KUNDUZ -- The Swedish Committee for Afghanistan (SCA), in collaboration with the United Nations Development Programme (UNDP), has distributed improved wheat seeds and other agricultural products to farmers in Kunduz province to help them combat the consequences of drought.
The assistance package is aimed at strengthening agricultural production and contributing to higher yields for farmers who have suffered through years of destructive drought, said Abdul Majeed Nafez, director of the agriculture unit at the Kunduz Department of Agriculture, Irrigation and Livestock.
Assistance packages "were distributed to 300 farmers in Kunduz's Aliabad district, and they will contribute to higher farm yields", he said on September 19.
"Each farmer received 50kg of improved wheat seeds, 50kg of urea fertiliser and 25kg of DAP [di-ammonium phosphate] fertiliser, as well as shovels, pickaxes, sickles, scythes, Vitavax fungicide and some other livestock items," he said.
The products are of high quality, enabling farmers to reap a good harvest from their rain-fed lands next year, he said.
"I can confidently say the improved wheat seeds, fertilisers and other agricultural materials that we have provided to the farmers will increase their yields by 40% next year ... if they adhere to and follow technical guidance from our extension workers," Nafez added.
Losses from drought
Thousands of hectares of land have dried up from drought over the past three years, say farmers.
"Drought and natural disasters cause incredible losses to the farmers who work on rain-fed lands, which can be cultivated only once a year," said Nimatullah, 61, a farmer from Qaisa Topak village of Aliabad district.
"I have cultivated wheat on my five jeribs of rain-fed land for the past five years. However, I was unable to reap any yields," he said.
"We harvested between 700 and 720kg of wheat from each acre of our land in previous years, but we could not harvest even 70kg of wheat from the same land in the past three years because of the persistent drought," he added.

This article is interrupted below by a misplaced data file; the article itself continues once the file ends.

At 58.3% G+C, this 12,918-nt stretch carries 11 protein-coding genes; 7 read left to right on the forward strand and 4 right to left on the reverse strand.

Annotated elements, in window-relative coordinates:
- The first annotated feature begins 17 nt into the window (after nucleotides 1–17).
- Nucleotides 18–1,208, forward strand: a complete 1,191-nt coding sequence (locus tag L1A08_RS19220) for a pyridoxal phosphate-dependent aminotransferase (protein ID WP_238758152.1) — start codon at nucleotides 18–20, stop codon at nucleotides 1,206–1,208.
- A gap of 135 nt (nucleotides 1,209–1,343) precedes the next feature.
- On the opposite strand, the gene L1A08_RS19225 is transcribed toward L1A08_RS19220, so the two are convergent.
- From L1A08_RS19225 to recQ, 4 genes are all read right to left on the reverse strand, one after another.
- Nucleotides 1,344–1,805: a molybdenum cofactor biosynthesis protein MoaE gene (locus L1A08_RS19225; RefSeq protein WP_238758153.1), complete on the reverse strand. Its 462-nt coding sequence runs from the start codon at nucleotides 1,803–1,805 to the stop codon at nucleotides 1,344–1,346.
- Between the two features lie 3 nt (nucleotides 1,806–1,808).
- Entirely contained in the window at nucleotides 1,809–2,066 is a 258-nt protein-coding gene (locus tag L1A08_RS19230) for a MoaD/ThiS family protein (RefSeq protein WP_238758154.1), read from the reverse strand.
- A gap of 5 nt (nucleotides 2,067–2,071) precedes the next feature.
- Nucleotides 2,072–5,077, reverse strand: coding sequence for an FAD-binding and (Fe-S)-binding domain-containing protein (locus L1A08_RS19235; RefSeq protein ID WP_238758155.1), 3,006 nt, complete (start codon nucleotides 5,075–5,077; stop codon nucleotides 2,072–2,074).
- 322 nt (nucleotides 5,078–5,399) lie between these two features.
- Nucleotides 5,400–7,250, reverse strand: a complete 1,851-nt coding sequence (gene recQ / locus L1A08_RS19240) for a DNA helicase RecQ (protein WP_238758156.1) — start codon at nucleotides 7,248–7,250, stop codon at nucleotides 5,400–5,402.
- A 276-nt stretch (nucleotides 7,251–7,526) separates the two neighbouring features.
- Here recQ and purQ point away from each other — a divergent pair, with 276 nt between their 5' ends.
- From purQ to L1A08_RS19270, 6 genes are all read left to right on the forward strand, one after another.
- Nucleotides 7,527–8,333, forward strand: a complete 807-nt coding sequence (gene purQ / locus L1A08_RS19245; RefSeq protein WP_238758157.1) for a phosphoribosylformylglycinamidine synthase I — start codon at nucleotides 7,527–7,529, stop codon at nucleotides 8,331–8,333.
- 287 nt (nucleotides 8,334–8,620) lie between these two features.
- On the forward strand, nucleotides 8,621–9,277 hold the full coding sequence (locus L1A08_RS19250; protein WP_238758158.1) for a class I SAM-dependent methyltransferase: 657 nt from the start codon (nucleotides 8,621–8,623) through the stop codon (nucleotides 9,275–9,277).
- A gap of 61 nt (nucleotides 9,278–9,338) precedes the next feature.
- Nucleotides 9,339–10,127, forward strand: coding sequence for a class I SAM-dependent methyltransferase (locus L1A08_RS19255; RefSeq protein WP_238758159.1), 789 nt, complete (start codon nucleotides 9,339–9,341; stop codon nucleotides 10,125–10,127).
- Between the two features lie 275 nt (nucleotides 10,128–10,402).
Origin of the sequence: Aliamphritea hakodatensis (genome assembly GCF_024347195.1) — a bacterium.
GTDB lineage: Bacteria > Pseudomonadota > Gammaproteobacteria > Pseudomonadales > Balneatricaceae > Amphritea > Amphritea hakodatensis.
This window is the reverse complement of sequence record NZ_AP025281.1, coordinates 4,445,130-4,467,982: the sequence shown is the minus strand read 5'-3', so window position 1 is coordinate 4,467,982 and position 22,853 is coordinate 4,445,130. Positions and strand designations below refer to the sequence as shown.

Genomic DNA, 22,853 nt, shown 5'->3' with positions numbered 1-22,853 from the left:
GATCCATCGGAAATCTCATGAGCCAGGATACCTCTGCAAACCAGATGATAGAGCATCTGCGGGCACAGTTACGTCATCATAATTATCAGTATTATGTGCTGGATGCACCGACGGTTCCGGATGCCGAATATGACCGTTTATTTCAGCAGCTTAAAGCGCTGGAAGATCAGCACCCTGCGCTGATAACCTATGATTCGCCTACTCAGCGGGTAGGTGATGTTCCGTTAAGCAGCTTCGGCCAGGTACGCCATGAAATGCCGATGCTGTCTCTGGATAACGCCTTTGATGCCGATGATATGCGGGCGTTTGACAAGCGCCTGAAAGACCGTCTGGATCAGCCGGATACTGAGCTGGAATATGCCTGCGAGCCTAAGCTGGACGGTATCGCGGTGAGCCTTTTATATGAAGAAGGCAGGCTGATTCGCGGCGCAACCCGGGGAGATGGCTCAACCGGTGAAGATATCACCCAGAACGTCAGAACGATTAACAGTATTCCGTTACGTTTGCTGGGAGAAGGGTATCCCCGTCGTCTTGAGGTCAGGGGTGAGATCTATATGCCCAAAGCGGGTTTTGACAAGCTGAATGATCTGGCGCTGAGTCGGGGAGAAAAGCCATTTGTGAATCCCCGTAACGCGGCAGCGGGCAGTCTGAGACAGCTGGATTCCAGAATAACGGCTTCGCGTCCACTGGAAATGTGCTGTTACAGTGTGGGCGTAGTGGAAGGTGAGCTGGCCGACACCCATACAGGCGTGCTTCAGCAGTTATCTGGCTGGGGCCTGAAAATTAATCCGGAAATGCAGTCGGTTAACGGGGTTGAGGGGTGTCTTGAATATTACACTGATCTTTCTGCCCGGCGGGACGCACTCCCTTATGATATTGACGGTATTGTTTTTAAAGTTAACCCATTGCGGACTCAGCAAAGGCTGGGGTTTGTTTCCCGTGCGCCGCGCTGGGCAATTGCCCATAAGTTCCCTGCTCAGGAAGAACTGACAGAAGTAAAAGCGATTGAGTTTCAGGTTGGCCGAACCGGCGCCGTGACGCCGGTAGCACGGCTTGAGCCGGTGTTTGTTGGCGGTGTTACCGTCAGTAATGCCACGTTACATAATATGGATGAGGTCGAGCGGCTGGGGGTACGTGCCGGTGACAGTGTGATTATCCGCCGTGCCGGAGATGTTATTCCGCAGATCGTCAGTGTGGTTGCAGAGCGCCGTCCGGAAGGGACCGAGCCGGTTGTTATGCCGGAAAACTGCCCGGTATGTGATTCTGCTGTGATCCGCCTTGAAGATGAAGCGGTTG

Nowruz Abidy, 49, another farmer from the village, said that a lack of rain in spring caused his wheat harvest to dry up.
"I bought seeds and fertilisers with borrowed money for the past three years," he said. "However, because of the very poor harvest, I was not able to earn enough money to pay back my loans."
"Farmers have sustained huge losses over the past several years," said Sayed Rasoul, 55, a farmer from Chapa Guzar village in the district. "The more assistance is provided to the farmers in various areas, the sooner they can become self sufficient."
"The assistance package that we have received is very promising for the sustainability of the agriculture sector," he said. "We hope they consider providing more assistance to farmers in the future."
Hoping for a better harvest
Kunduz farmers are hopeful the assistance will help increase crop production next year.
Juma Khan, 52, a resident of Balucha village in Aliabad district, tried to cultivate wheat on his more than two hectares of land with nothing to show for his efforts.
"The lack of rain during the months of Hoot [February] and Hamal [March] destroyed my harvest," he said. "I borrowed from villagers to buy fertiliser, pay for the tractor I rented and meet other expenses to cultivate my land, but I am still in debt."
"Today, I received improved wheat seeds, fertiliser and other agricultural tools. I hope I will have a good harvest next year and earn enough to compensate for my several years of losses," he said.
Jan Aqa Haqnigar, an agriculture specialist in Kunduz, called on the government and international organisations to support farmers and to help offset their losses from the past few years.
"Unfortunately, farmers who have rain-fed farms have been affected the most over the past years," he said. "We did not have any harvests from rain-fed lands on the market over the past two years."
"If the relevant non-governmental organisations want to help farmers with rain-fed lands enhance resilience and reduce their vulnerability to future shocks, they should consider distributing more and more improved wheat seeds so that they continue to strengthen their cultivation capacity in the coming years," Haqnigar said.